It is important to keep in mind, however, that there are also a number of potential circumstances in which a deal might close during this tail period not as a result of an investment bank’s efforts. When negotiating the investment banking engagement letter, it’s important to add safeguards to the tail provision to make sure you don’t owe the bank fees for transactions that did not originate from their efforts. One common safeguard is that the tail will only apply to deals with buyers or investors whom the investment banker contacted during the exclusivity period. Another is that no fees will be due if the client terminates the agreement for cause prior to the transaction.
In most investment banking engagements, there are two main types of fees: a retainer and a success fee. The retainer fee is a flat amount, often paid out monthly during the term of the engagement (though the structure varies — some clients may pay it out in full at the beginning). Retainers “typically start at $50,000 and go up depending on the size of a potential transaction,” notes Brent Beshore in his book, The Messy Marketplace: Selling Your Business in a World of Imperfect Buyers.
The success fee, as the name indicates, is directly tied to the success of your transaction — providing an incentive for both sides to work together to achieve a positive outcome. This fee usually comes as a percentage of a completed transaction. The amount depends on a number of factors, including the deal type, type of ownership, and transaction value. “On smaller deals, the success fee may be a flat percentage — usually 6 to 12 percent — of the transaction,” notes Beshore. “On large deals (over $50 million), that flat percentage can drop to as low as 1.5%. The workload required by an intermediary to close a deal does not differ tremendously based on the size of the transaction, and can actually be less work for larger companies considering the increased access to resources.”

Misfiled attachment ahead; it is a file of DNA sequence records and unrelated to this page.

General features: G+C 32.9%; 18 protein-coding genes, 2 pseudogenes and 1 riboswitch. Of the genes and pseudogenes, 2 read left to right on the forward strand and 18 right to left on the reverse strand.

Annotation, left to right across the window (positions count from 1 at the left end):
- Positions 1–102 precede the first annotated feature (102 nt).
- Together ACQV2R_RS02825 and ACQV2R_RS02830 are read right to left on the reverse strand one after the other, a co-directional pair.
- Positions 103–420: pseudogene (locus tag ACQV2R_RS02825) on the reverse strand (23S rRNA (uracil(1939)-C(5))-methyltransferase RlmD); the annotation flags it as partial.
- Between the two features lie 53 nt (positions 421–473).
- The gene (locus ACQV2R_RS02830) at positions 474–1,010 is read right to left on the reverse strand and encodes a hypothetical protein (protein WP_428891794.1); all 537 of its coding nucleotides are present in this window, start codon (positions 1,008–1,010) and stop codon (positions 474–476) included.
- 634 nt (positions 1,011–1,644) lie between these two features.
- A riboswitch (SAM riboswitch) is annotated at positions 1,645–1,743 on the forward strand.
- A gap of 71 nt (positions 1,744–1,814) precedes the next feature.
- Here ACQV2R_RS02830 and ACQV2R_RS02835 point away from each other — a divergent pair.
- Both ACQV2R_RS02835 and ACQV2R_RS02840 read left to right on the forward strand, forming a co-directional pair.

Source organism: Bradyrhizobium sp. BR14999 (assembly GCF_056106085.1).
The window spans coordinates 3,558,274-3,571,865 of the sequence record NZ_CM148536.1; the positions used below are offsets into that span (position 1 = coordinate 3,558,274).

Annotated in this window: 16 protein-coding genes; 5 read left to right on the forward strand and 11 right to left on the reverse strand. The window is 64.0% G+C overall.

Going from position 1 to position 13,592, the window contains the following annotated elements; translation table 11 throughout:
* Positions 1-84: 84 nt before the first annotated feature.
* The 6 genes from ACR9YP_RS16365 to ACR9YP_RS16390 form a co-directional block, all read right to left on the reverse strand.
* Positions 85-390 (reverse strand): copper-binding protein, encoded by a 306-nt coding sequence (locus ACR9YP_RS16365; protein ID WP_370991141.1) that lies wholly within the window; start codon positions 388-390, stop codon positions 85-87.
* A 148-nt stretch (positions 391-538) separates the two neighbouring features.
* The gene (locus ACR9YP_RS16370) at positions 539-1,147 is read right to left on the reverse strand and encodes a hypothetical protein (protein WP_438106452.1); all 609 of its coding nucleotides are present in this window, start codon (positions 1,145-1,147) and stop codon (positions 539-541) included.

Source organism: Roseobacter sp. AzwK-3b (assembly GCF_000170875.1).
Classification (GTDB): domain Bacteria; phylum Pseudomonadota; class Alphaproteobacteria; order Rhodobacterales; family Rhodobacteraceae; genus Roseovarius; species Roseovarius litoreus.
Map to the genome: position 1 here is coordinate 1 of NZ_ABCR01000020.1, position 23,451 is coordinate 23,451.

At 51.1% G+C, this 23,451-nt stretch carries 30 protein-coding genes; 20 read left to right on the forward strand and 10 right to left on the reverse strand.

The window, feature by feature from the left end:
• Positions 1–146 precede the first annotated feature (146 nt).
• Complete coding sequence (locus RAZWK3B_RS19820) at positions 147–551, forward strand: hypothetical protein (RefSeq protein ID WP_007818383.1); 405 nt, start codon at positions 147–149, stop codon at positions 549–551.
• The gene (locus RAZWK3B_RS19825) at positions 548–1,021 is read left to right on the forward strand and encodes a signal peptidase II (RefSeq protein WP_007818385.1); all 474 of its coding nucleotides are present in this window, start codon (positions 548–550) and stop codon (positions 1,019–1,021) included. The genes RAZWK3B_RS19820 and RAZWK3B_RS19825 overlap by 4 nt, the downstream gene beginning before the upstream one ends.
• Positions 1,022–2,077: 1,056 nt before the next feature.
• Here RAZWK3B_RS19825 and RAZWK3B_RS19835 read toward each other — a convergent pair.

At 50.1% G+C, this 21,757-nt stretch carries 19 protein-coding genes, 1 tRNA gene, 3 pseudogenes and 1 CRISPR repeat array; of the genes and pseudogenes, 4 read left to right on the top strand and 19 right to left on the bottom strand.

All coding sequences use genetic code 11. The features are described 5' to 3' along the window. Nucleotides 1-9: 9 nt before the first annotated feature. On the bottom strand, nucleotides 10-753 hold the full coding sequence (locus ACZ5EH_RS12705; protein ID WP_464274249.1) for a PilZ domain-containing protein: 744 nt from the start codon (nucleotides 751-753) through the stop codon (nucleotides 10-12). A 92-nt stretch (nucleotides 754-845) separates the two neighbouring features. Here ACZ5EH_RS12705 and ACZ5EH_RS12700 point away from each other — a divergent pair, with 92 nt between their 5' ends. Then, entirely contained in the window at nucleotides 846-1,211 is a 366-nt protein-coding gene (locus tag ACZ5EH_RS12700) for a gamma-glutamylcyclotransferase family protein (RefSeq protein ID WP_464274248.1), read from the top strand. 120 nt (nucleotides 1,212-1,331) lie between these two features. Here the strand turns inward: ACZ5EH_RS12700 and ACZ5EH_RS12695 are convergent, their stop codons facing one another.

In some cases, there will be other fees involved — e.g., a fee triggered upon the signing of a term sheet or announcement of a transaction. In general, companies should try to avoid any fees triggered by agreements like LOIs or any other non-binding term sheets, as deals can and will fall apart after these stages.
Typically, the client will cover reasonable expenses an advisor incurs while representing a company — e.g., travel, research, and more. During negotiations, however, companies should be sure that there are no undue expectations. Clients will typically place a cap on the amount of expenses that will be reimbursed and require pre-approval for any expenses above that limit. Limiting expenses to third-party costs is also common — meaning that, for example, an investment bank can’t charge you for the cost of secretarial staff at their firm.
Indemnification, or compensation for damage or losses, is another factor to consider in the investment banking engagement letter. In general, “the engagement letter will provide for very broad indemnification of the banker,” notes Forbes. A common caveat is that no indemnification is required “if the damage primarily resulted from the bad faith, gross negligence, willful misconduct, or material breach of the engagement letter by the banker.” When negotiating indemnification claims, the client should make sure that the investment bank is required to notify them in a timely manner of any indemnification claims.